There is a very common and stubborn problem found in almost every business that plagues employers and employees alike. It drains us of our time, energy and money. It leaves even the best owners and leaders frustrated seeking solutions. Left unchecked it will damage relationships, careers and can cripple a business.
The problem is unhappy and underperforming employees. But they are not solely to blame. Leadership also plays a significant role in getting employees to that point.
With so many employees (and leaders, for that matter) working for the sole purpose of collecting a paycheck, the disengagement issue continues to be widespread. Finding one’s “why” may be the only solution to eliminating, or at least reducing, the problem of employee disengagement.
I will explain in a moment why employee “happiness” is not what we should focus on; but, before we get to that, let’s take a look at the size of this problem.
The scope of the problem
One of the most comprehensive and widely cited sources for employee engagement research is the Gallup Organization’s 2017 report State of the American Workplace. In this report, they describe three categories of employees:
• Engaged: Highly involved and enthusiastic about their work and workplace. These motivated employees drive performance and innovation and move the organization forward.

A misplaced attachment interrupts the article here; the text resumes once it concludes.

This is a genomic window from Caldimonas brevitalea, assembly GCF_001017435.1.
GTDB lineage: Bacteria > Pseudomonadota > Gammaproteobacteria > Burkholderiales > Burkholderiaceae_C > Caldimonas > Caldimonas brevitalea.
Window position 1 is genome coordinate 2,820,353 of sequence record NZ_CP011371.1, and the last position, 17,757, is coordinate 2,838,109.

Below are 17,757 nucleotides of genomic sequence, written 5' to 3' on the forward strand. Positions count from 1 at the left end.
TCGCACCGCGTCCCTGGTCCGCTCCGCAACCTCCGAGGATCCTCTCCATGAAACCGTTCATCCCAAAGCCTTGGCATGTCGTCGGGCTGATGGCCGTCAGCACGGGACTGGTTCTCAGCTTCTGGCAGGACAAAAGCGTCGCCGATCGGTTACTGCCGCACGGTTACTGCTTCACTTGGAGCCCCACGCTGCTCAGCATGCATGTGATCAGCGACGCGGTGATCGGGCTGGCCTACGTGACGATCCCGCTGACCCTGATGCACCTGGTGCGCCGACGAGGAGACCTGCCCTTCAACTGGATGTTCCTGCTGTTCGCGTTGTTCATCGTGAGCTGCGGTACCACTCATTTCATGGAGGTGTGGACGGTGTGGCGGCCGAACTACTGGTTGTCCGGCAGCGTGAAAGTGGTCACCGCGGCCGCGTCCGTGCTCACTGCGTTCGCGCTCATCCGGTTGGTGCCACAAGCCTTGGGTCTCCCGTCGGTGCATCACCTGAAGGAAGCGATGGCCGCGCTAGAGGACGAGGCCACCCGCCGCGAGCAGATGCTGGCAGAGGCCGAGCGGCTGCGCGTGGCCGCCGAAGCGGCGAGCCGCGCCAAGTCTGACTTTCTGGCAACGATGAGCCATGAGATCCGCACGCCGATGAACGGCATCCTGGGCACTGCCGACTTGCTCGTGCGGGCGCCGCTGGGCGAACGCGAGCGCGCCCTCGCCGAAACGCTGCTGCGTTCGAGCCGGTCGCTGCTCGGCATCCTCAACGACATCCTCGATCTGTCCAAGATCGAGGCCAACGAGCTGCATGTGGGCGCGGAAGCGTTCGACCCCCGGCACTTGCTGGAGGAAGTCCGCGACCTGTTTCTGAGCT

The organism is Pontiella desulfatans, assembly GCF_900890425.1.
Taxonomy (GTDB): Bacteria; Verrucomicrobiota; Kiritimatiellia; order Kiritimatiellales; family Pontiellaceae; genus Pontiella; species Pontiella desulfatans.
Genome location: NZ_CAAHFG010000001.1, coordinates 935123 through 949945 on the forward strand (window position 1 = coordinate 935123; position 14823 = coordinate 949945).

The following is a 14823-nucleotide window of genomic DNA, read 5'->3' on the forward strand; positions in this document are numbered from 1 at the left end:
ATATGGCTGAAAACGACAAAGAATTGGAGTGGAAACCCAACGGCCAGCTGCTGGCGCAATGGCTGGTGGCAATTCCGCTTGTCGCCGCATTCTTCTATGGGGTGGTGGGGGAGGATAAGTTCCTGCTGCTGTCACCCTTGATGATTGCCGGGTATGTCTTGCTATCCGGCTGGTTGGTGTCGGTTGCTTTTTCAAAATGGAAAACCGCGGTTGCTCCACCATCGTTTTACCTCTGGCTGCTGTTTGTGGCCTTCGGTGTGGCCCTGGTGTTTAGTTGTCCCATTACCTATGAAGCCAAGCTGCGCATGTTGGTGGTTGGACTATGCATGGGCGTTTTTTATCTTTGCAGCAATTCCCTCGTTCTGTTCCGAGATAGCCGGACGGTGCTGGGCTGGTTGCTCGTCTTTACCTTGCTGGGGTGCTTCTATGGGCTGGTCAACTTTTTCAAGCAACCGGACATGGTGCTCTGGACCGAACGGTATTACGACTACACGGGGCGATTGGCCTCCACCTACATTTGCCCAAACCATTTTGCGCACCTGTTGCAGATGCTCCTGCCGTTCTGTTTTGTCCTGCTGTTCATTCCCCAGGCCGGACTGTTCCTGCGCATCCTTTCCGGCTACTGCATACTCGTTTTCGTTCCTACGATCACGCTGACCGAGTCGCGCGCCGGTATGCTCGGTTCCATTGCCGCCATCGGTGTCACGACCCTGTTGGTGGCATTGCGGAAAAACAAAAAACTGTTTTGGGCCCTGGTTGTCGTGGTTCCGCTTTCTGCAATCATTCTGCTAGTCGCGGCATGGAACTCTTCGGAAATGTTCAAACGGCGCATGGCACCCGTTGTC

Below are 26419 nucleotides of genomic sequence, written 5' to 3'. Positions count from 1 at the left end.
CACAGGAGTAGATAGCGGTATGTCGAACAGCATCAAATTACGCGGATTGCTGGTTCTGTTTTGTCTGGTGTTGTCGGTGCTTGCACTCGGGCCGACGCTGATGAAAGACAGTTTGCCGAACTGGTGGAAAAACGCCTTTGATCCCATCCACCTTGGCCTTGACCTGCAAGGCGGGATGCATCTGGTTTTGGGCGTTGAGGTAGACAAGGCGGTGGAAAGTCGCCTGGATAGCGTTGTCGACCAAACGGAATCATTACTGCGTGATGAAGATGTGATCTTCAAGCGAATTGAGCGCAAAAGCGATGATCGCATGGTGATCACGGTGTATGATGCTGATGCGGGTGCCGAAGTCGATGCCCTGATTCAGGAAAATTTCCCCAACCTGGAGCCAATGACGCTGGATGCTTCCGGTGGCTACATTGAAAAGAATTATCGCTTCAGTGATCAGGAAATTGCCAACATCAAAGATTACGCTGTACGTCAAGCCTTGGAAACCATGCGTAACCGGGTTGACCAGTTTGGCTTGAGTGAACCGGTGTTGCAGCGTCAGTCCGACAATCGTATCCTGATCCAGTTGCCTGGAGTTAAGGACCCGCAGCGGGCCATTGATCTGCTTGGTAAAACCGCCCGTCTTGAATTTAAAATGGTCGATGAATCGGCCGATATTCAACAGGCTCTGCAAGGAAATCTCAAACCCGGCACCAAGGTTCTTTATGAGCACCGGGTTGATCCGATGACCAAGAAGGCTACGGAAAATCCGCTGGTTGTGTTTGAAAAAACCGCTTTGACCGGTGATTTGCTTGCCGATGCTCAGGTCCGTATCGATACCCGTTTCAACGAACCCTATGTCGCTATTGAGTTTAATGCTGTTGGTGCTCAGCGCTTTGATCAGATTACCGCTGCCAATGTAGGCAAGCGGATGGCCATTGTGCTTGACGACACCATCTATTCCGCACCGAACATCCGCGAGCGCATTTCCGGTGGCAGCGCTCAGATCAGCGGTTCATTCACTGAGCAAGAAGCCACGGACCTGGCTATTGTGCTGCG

• Not engaged: Psychologically unattached to their work and company. Because their needs are not being fully met, they’re putting time — but not energy or passion — into their work.
• Actively disengaged: They aren’t just unhappy at work, they are resentful that their needs aren’t being met and are acting out their unhappiness. Every day, these workers potentially undermine what their engaged coworkers seek to accomplish.
Do you know anyone who seems to fit into one of these specific categories?
According to Gallup, only 34% of employees in the US are engaged in their work. 53% are not engaged. Worse, this means that the remaining 13% are actively disengaged. These actively disengaged employees cost US businesses a staggering $483 to $605 billion each year in lost productivity
Whose fault is it anyway?
Gallup says that the US is in the midst of an employee engagement crisis. They are correct; however, when we call it an employee engagement crisis I think it seems to place most of the blame on the employees. While they certainly share the responsibility, this is also a leadership crisis.
Despite organizations spending as much as $15 billion a year on leadership development, the way we are leading our employees and organizations is simply not working. We need to try something else.
In my first business, I thought that the best way to make my employees “happy” was to increase their pay. The benefits were short-lived, and yet it was a mistake I made over-and-over again. I simply did not know what else to do. It is true that money cannot buy happiness. Most of us can think of at least one person we know that is highly compensated but miserable in their job.
Happy vs. fulfilled